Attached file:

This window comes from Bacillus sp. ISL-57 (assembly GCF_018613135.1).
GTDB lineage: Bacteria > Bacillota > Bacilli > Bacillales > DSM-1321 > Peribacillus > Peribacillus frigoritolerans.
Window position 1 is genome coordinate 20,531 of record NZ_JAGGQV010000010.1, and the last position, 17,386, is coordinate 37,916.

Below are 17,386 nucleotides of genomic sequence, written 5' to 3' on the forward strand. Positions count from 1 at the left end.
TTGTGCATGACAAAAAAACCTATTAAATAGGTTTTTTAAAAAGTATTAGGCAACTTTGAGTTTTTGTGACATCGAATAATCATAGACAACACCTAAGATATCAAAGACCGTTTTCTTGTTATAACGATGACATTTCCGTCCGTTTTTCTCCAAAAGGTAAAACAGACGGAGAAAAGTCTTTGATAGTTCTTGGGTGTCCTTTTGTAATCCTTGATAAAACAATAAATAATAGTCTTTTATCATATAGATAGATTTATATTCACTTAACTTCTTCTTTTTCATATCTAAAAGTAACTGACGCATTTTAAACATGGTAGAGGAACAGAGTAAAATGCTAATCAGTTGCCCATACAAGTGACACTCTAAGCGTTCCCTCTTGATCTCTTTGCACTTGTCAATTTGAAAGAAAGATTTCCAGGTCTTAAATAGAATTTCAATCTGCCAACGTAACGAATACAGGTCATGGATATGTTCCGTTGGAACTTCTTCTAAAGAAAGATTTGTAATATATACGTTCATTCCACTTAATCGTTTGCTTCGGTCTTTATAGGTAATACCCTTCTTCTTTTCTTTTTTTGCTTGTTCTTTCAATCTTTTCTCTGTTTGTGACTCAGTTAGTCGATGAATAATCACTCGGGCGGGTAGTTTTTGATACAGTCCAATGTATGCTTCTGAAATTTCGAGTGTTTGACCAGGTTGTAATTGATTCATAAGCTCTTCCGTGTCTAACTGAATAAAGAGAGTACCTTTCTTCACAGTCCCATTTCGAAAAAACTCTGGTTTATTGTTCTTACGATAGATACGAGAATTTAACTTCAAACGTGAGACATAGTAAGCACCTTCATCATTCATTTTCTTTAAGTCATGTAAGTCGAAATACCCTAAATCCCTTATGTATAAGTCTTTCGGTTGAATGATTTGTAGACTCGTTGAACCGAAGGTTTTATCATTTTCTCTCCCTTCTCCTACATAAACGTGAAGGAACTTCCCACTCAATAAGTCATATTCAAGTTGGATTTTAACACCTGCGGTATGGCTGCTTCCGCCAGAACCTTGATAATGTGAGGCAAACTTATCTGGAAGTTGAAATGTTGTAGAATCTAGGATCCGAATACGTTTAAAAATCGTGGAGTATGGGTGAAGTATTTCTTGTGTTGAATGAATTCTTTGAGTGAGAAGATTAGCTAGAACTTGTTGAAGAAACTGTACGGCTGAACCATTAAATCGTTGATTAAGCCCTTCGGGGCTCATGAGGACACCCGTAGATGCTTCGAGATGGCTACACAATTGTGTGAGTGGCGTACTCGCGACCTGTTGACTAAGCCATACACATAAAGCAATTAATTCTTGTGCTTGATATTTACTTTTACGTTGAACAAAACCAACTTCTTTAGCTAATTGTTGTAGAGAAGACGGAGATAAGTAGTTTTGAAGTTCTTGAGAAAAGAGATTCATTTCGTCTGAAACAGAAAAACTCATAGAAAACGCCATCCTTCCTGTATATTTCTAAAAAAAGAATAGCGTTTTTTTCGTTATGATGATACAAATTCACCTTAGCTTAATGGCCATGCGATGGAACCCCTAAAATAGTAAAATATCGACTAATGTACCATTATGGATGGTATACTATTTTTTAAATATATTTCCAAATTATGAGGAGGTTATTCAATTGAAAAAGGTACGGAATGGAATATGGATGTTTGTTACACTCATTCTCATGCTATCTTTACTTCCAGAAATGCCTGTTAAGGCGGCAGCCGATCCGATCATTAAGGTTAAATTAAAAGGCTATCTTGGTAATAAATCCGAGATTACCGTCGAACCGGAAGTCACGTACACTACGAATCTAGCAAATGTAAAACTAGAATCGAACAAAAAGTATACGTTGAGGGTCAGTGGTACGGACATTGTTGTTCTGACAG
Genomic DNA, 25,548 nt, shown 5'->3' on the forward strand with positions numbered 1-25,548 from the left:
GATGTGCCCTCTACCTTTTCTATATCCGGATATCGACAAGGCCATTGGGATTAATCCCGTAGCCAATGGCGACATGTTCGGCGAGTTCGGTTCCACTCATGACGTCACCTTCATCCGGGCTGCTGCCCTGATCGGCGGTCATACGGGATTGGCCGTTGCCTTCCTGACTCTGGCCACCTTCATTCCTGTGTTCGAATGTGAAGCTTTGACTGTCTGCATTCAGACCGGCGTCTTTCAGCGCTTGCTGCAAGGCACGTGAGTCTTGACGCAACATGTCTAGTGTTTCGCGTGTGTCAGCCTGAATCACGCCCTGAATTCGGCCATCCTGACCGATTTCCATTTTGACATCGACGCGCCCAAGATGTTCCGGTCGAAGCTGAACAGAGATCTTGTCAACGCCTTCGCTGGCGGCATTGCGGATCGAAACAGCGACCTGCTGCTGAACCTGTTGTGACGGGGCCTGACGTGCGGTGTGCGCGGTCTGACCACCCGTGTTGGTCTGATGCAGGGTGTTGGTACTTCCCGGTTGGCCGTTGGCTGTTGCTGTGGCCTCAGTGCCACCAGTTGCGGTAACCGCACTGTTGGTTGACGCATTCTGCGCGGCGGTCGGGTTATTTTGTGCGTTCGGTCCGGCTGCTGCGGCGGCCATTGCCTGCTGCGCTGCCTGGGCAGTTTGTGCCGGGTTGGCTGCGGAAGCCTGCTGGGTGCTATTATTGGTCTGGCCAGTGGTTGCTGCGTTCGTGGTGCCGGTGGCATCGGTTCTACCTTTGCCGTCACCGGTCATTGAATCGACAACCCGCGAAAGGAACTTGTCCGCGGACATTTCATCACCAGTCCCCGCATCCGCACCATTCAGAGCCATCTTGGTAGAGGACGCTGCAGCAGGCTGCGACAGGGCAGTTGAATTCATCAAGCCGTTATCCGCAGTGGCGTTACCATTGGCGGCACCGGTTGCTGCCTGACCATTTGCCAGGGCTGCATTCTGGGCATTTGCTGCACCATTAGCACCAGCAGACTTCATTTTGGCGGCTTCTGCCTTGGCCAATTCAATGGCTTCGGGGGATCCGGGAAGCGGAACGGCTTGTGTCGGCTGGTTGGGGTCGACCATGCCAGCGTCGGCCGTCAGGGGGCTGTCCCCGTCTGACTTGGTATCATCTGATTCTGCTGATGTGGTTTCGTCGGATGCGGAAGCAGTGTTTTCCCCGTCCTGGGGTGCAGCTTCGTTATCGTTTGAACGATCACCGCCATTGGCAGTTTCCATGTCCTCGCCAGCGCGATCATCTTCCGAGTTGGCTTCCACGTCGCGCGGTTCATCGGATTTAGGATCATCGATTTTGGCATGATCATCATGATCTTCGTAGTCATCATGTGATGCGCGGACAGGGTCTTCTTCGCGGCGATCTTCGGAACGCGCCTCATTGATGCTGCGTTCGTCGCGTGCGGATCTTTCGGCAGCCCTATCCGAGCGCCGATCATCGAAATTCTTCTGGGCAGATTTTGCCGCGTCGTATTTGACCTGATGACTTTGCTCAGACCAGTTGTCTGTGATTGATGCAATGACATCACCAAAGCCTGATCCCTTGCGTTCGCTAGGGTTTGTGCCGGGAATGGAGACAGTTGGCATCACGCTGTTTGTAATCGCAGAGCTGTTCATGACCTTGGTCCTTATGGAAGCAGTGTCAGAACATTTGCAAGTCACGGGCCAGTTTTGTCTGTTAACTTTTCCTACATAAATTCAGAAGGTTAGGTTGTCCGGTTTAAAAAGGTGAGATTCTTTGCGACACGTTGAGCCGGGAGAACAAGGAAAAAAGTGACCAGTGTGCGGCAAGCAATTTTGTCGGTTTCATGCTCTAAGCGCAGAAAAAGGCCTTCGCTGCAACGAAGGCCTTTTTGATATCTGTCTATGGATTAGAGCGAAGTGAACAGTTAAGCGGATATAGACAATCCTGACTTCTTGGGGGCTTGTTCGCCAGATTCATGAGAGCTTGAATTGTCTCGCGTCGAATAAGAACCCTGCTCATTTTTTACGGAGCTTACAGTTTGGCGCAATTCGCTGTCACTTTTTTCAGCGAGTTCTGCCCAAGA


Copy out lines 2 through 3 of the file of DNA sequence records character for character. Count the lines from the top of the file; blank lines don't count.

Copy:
GTDB lineage: Bacteria > Bacillota > Bacilli > Bacillales > DSM-1321 > Peribacillus > Peribacillus frigoritolerans.
Window position 1 is genome coordinate 20,531 of record NZ_JAGGQV010000010.1, and the last position, 17,386, is coordinate 37,916.